Francis Bacon. Invisible Rooms

7 October 2016 – 8 January 2017

The exhibition "Francis Bacon. Invisible Spaces" is dedicated for the first time to a central aspect of the work of Francis Bacon (1909-1992), who is considered one of the most important modern painters in Great Britain. The ingenious pictorial strategy of this exceptional figurative artist is systematically explored through 40 large-scale paintings, including four monumental triptychs, as well as works on paper that have rarely been shown before. The exhibition features spectacular loans with intangible insurance values, including from the Museo Thyssen-Bornemisza, the Museum of Modern Art, New York, and the Hirshhorn Museum and Sculpture Garden in Washington.

Bacon's paintings are characterized not only by their expressive depiction of figures, but also by the characteristic construction of the pictorial spaces. Beginning in the 1930s, the artist organized the spatial and dramatic composition of the image by surrounding his subjects with an architectural, ghost-like framework.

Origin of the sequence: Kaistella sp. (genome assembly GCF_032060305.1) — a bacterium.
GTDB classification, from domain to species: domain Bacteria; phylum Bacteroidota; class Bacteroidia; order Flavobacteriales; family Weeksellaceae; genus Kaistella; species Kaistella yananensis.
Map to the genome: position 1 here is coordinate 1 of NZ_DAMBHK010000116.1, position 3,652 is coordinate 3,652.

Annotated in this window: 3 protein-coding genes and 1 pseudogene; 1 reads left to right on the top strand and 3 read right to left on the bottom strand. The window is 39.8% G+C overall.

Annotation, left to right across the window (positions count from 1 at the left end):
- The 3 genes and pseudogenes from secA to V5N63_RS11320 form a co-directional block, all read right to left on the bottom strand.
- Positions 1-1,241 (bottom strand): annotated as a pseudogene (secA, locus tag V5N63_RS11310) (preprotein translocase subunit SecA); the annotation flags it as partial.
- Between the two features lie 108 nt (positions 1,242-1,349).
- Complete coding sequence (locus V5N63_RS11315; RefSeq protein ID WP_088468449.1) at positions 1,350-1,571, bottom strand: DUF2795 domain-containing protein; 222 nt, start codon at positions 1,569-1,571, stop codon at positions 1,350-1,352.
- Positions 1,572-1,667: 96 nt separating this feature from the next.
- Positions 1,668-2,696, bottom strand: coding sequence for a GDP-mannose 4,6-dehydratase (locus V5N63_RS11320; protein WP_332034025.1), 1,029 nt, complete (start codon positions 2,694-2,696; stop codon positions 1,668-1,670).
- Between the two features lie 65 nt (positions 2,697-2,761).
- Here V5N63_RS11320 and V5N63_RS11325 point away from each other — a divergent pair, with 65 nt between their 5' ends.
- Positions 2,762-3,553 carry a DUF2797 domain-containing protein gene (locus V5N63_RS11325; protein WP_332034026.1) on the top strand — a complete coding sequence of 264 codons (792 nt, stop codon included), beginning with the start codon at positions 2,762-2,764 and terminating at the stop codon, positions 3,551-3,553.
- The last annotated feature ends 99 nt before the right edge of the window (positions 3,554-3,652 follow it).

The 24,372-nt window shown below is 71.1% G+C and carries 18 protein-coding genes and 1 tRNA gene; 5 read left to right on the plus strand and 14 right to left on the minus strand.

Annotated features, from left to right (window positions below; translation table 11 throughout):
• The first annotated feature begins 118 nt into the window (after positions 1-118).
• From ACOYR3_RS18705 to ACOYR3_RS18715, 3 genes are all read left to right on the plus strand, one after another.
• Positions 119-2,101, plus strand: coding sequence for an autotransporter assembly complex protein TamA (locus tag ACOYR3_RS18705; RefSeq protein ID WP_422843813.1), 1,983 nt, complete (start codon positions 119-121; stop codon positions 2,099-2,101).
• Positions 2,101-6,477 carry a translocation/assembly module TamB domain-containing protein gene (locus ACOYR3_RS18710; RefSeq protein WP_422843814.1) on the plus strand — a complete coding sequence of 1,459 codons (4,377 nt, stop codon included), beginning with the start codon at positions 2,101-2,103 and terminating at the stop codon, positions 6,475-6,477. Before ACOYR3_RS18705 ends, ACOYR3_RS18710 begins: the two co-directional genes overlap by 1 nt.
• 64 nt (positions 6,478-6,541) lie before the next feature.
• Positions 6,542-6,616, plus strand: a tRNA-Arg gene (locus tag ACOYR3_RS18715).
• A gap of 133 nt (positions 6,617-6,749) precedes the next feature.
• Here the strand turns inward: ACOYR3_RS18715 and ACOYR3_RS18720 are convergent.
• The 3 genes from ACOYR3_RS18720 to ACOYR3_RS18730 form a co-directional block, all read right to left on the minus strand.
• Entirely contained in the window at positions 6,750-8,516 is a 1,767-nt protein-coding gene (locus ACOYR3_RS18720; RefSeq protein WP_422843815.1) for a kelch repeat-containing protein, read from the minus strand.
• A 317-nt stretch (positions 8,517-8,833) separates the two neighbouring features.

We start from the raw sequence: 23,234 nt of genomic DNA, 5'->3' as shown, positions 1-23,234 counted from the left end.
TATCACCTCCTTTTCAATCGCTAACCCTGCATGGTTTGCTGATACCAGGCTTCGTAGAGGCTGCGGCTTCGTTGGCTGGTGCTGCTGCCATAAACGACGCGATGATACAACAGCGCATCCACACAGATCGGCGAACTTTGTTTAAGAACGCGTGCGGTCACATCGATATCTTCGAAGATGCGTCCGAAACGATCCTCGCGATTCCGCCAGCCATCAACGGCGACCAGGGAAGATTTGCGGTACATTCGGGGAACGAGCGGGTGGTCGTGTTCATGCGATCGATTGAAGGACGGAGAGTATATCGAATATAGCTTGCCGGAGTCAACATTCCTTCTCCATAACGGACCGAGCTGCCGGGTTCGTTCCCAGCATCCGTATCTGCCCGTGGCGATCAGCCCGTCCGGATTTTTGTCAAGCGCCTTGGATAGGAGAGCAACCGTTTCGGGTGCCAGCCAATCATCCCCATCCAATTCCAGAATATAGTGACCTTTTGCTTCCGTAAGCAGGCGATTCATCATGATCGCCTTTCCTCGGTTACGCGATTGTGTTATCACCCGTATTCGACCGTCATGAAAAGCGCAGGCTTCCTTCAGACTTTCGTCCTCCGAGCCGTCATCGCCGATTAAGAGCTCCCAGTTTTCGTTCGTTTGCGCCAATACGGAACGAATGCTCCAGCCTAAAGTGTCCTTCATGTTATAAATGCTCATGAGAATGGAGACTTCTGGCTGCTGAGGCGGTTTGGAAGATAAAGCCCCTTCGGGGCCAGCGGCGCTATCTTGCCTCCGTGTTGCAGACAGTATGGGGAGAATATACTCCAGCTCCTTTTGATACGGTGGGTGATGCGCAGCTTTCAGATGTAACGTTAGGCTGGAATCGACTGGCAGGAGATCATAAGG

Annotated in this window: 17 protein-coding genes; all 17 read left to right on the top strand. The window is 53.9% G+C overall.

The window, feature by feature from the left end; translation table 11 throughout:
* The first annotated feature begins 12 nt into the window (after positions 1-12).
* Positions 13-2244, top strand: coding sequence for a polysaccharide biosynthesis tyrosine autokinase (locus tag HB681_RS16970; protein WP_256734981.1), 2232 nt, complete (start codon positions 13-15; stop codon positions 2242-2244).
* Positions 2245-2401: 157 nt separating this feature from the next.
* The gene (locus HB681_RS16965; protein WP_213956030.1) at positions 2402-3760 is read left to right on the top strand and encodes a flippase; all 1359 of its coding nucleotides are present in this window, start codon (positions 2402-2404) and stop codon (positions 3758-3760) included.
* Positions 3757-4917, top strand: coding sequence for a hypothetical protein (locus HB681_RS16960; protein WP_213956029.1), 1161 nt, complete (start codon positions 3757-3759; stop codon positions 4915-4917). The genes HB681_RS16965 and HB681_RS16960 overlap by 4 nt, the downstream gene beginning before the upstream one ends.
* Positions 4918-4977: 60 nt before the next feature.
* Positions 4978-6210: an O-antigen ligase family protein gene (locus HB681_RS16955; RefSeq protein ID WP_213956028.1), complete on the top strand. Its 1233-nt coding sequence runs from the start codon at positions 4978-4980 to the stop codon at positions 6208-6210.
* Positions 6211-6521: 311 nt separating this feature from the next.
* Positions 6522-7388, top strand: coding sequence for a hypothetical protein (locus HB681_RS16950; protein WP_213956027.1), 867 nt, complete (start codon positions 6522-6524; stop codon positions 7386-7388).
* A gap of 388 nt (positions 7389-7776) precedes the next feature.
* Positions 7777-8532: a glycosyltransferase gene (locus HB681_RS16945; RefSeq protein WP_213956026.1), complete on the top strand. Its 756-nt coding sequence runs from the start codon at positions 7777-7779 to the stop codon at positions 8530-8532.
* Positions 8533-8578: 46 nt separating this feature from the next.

In other works, he places his vulnerable figures in front of black surfaces, places them on pedestals and scaffolding, or exposes them in arenas. Whereas at first the paintings allow the figures to emerge from the pictorial background like visions, Bacon's brushstrokes become more vivid and the coloration more luminous over the years. Trapped in these spaces, the figures have no vanishing point, they are defenceless against the indifferent cages and the viewer. The exhibition shows how Bacon's "invisible" spaces emphasize the isolation of the figures depicted and draw attention to their psychological state.

"Francis Bacon. Invisible Spaces" is a joint exhibition of the Staatsgalerie Stuttgart and Tate Liverpool.